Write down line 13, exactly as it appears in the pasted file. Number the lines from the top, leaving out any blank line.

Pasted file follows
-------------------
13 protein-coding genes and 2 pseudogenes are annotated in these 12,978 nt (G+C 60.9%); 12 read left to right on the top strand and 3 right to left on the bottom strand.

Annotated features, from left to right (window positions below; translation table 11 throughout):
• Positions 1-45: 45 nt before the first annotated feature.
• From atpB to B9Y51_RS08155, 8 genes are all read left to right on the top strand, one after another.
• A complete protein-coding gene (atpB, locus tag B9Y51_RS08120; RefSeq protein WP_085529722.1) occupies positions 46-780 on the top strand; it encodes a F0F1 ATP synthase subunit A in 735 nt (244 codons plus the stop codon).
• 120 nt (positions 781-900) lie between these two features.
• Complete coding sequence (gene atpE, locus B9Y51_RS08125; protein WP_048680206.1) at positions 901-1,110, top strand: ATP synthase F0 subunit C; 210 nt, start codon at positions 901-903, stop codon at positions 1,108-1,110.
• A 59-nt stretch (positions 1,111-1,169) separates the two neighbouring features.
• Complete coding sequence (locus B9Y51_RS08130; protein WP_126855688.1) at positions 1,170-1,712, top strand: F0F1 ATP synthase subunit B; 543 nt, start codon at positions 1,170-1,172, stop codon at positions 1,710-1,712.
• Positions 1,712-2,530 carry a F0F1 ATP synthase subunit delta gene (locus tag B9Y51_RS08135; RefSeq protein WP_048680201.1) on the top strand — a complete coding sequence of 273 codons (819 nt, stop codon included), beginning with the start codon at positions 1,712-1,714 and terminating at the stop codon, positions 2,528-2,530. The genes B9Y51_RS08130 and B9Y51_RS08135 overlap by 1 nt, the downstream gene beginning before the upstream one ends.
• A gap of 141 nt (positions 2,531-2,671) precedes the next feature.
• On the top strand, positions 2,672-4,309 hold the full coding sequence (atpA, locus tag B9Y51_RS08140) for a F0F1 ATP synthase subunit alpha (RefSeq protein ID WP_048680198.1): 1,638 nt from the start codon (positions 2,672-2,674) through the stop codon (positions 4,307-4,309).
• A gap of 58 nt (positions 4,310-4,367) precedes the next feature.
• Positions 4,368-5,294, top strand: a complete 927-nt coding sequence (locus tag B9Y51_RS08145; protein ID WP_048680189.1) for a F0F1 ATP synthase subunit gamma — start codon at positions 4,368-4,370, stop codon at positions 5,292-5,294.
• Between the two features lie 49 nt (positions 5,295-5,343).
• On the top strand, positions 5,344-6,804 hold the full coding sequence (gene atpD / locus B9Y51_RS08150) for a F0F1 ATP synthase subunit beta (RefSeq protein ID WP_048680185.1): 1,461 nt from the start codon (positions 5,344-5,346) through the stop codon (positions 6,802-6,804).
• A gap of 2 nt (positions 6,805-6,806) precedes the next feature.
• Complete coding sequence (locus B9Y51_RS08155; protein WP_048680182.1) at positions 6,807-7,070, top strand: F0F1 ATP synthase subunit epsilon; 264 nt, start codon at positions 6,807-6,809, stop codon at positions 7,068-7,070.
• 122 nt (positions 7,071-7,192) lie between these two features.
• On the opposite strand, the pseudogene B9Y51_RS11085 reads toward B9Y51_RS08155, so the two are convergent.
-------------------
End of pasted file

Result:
• A gap of 58 nt (positions 4,310-4,367) precedes the next feature.